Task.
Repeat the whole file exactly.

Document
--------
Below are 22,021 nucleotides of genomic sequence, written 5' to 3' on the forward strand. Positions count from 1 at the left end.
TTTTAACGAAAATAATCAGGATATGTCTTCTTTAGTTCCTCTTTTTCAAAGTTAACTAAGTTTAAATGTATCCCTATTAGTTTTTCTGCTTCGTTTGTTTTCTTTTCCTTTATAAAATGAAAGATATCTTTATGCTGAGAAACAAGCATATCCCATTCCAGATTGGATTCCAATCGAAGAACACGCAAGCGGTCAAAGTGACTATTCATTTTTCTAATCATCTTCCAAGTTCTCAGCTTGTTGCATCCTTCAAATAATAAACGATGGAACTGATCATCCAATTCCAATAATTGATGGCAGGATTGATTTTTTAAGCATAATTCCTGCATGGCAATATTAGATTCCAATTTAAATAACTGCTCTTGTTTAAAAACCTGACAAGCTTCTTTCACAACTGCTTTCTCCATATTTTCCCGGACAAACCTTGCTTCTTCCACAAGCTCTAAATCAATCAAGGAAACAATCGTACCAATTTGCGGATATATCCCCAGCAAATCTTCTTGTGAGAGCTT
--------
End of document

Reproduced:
Below are 22,021 nucleotides of genomic sequence, written 5' to 3' on the forward strand. Positions count from 1 at the left end.
TTTTAACGAAAATAATCAGGATATGTCTTCTTTAGTTCCTCTTTTTCAAAGTTAACTAAGTTTAAATGTATCCCTATTAGTTTTTCTGCTTCGTTTGTTTTCTTTTCCTTTATAAAATGAAAGATATCTTTATGCTGAGAAACAAGCATATCCCATTCCAGATTGGATTCCAATCGAAGAACACGCAAGCGGTCAAAGTGACTATTCATTTTTCTAATCATCTTCCAAGTTCTCAGCTTGTTGCATCCTTCAAATAATAAACGATGGAACTGATCATCCAATTCCAATAATTGATGGCAGGATTGATTTTTTAAGCATAATTCCTGCATGGCAATATTAGATTCCAATTTAAATAACTGCTCTTGTTTAAAAACCTGACAAGCTTCTTTCACAACTGCTTTCTCCATATTTTCCCGGACAAACCTTGCTTCTTCCACAAGCTCTAAATCAATCAAGGAAACAATCGTACCAATTTGCGGATATATCCCCAGCAAATCTTCTTGTGAGAGCTT